Neither would I! But neither would I criticize anyone for playing 4. d3 or 4. Qe2 against the Berlin Defense despite the miniscule theoretical superiority of 4. 0-0 (if indeed one exists). The Berlin endgame is a real pain-in-the-ass for White, it's feels like playing the Exchange Variation.




Your pointed reply made me wish that I had not deleted a paragraph from my post, thinking that it went too far afield. My deleted point was that White is playing with a much better hand than Black, and doesn't need to weasel for chances. Therefore I think White's cost in playing viable-but-suboptimal systems is potentially much greater than Black's cost in doing so.

I will concede however that if someone has a particular understanding of a given system, it may be a good idea to play it even if it's widely considered suboptimal.  I like to play the 4 Pawns Attack, for example.

In any case, were way deep in chess meta-theory here, which is of questionable relevance to anything.
  

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CheckMate
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Re: 1...e5 has destroyed my chess career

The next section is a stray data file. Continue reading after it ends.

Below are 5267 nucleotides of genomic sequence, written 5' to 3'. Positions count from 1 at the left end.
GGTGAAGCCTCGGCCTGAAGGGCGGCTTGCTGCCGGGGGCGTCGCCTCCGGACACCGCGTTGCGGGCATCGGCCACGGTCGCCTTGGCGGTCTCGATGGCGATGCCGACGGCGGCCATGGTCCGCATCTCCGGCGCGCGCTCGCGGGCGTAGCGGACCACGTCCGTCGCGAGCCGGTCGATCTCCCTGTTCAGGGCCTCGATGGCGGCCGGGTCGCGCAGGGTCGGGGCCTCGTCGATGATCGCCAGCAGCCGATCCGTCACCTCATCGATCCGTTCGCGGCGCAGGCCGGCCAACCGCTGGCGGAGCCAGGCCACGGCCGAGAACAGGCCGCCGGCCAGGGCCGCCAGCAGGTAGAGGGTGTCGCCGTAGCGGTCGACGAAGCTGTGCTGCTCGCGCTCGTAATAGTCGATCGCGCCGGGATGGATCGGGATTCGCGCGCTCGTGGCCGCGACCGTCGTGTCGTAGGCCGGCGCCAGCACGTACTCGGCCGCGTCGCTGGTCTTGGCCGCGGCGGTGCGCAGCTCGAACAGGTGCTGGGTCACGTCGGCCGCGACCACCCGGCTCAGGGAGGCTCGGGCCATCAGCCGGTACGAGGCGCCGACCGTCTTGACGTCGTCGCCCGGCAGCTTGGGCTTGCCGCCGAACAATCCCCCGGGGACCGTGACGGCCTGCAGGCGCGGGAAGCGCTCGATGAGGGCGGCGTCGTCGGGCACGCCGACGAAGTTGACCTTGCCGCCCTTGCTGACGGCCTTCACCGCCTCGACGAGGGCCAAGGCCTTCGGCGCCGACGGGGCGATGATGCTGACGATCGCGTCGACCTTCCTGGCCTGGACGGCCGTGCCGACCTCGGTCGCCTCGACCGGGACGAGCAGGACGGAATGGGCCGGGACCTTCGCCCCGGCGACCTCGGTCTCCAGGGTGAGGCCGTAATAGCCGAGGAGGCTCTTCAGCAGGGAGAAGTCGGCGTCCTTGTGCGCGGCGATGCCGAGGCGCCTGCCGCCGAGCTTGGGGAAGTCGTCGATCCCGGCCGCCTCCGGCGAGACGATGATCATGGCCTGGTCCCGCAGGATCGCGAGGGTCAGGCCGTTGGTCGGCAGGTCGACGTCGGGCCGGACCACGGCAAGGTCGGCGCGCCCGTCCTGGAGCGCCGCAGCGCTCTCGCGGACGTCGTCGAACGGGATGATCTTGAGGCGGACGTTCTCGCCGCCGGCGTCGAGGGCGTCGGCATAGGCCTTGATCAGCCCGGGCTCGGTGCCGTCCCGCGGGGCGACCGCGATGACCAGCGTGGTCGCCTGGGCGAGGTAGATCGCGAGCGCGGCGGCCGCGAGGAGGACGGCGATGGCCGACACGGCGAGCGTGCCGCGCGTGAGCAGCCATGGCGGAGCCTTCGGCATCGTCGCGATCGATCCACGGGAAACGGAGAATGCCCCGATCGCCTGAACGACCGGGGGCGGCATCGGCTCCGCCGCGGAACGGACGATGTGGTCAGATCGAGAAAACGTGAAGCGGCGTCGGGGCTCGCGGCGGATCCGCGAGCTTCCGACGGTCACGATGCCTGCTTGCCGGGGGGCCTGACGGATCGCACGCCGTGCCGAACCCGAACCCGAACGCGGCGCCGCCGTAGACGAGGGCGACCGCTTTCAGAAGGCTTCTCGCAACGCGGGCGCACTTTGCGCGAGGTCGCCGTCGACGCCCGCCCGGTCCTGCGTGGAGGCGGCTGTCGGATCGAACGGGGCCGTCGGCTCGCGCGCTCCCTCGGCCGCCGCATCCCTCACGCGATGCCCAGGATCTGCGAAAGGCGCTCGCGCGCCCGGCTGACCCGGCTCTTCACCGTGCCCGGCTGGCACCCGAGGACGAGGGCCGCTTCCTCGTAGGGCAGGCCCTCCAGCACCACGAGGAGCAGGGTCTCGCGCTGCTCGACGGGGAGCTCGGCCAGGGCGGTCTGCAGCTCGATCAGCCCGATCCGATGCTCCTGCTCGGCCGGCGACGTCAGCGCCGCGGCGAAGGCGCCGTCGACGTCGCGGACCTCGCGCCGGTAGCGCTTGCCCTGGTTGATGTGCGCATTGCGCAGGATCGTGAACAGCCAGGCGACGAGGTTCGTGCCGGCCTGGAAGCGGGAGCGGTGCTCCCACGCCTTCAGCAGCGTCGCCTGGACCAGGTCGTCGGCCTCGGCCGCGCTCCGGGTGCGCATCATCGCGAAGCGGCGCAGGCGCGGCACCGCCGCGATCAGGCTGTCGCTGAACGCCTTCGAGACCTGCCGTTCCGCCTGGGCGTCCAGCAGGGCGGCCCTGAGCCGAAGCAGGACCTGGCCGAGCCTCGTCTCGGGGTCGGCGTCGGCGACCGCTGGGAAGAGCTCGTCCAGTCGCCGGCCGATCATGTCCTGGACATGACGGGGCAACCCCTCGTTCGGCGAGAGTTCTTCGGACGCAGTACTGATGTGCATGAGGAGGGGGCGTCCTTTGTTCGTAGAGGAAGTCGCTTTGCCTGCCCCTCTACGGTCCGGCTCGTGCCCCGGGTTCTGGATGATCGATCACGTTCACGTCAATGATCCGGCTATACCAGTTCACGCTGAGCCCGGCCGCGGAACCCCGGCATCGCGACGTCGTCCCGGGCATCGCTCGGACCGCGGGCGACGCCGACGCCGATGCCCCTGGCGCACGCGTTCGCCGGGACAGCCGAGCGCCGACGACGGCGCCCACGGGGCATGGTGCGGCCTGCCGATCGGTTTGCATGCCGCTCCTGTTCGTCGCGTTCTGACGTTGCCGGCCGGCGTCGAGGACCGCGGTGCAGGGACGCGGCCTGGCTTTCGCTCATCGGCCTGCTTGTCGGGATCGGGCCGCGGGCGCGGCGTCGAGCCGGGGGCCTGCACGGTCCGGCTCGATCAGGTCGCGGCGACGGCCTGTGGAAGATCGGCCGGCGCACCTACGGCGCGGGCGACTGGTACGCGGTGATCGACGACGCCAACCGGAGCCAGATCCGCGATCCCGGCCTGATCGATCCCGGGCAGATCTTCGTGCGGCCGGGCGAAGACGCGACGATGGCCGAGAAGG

Reply #27 - 09/05/08 at 14:30:07
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Markovich wrote on 09/05/08 at 12:49:41:
I wouldn't criticise anyone's playing 1...e6 on the basis of the miniscule theoretical superiority of 1...e5 (if indeed one exists). 


Neither would I! But neither would I criticize anyone for playing 4. d3 or 4. Qe2 against the Berlin Defense despite the miniscule theoretical superiority of 4. 0-0 (if indeed one exists). The Berlin endgame is a real pain-in-the-ass for White, it's feels like playing the Exchange Variation.


  
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Re: 1...e5 has destroyed my chess career
Reply #26 - 09/05/08 at 12:49:41
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Willempie wrote on 09/05/08 at 08:02:01:
CheckMate wrote on 09/04/08 at 15:00:15:
What do you guys actually mean with "sub optimal"? It's generally thought that the French Defense is slightly worse than 1 ... e5 and 1 ... c5. Does that really mean that the French is a "sub optimal" opening?


You make sub-optimal use of the e-pawn. It could have moved 2 squares Wink


I rather suspect Willampie is pulling your leg.

I wouldn't criticise anyone's playing 1...e6 on the basis of the miniscule theoretical superiority of 1...e5 (if indeed one exists).  There are reasons why somebody might want to play 1...e6, notwithstanding that.  Particularly as Black, one has to find ways to overcome the opponent, and for any given player, certain systems might be better adapted to that.